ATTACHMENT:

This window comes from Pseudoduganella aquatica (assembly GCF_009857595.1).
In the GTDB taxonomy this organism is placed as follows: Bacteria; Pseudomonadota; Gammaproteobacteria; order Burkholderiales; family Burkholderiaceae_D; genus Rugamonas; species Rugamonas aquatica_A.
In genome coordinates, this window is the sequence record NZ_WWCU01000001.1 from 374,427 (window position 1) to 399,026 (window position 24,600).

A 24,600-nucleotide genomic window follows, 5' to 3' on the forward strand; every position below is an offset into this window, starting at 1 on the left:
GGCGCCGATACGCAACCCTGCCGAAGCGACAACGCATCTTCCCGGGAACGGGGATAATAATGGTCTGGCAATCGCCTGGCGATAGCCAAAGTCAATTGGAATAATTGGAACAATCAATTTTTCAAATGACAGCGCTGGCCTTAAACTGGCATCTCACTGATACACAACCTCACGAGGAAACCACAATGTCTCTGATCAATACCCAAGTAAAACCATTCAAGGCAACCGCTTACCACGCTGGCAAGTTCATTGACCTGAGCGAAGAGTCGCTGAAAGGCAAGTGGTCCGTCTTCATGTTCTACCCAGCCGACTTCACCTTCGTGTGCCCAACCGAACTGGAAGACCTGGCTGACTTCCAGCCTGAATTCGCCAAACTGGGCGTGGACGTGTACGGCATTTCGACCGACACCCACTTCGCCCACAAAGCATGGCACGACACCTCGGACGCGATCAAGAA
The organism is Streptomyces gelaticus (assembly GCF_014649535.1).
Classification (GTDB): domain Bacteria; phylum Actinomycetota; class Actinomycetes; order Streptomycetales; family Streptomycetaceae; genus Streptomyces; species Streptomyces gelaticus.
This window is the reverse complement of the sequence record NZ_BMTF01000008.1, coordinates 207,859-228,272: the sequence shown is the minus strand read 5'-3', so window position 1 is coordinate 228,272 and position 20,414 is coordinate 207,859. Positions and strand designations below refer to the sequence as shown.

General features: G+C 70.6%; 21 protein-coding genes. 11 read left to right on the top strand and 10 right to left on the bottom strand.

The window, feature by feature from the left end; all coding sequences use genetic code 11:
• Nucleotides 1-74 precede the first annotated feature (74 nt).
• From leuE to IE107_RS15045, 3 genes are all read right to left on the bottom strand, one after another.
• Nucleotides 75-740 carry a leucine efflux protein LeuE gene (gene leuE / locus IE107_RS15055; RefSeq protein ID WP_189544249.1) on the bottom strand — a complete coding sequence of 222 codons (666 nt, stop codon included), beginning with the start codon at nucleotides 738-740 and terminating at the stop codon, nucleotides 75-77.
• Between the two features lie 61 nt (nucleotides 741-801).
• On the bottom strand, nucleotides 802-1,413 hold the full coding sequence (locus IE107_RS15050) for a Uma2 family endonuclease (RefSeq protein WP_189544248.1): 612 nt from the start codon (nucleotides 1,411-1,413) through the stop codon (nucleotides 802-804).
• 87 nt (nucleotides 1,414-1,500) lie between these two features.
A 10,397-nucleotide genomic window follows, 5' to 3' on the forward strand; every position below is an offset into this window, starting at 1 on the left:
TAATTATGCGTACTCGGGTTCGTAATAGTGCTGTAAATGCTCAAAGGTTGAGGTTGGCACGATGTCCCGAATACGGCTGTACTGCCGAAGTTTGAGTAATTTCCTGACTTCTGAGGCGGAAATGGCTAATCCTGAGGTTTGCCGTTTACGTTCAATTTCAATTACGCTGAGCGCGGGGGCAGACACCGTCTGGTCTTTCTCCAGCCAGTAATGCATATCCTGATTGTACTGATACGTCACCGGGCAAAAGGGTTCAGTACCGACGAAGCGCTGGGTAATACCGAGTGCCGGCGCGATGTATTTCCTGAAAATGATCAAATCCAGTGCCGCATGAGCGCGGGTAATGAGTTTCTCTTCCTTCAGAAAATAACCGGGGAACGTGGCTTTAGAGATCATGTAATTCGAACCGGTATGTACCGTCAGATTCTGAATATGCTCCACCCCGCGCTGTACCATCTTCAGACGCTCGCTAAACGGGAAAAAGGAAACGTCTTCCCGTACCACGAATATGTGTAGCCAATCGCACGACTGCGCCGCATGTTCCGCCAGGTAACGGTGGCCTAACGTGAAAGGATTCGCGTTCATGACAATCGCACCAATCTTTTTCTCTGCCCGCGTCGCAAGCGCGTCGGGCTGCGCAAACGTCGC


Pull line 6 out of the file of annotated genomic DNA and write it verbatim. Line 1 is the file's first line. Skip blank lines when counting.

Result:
The organism is Streptomyces gelaticus (assembly GCF_014649535.1).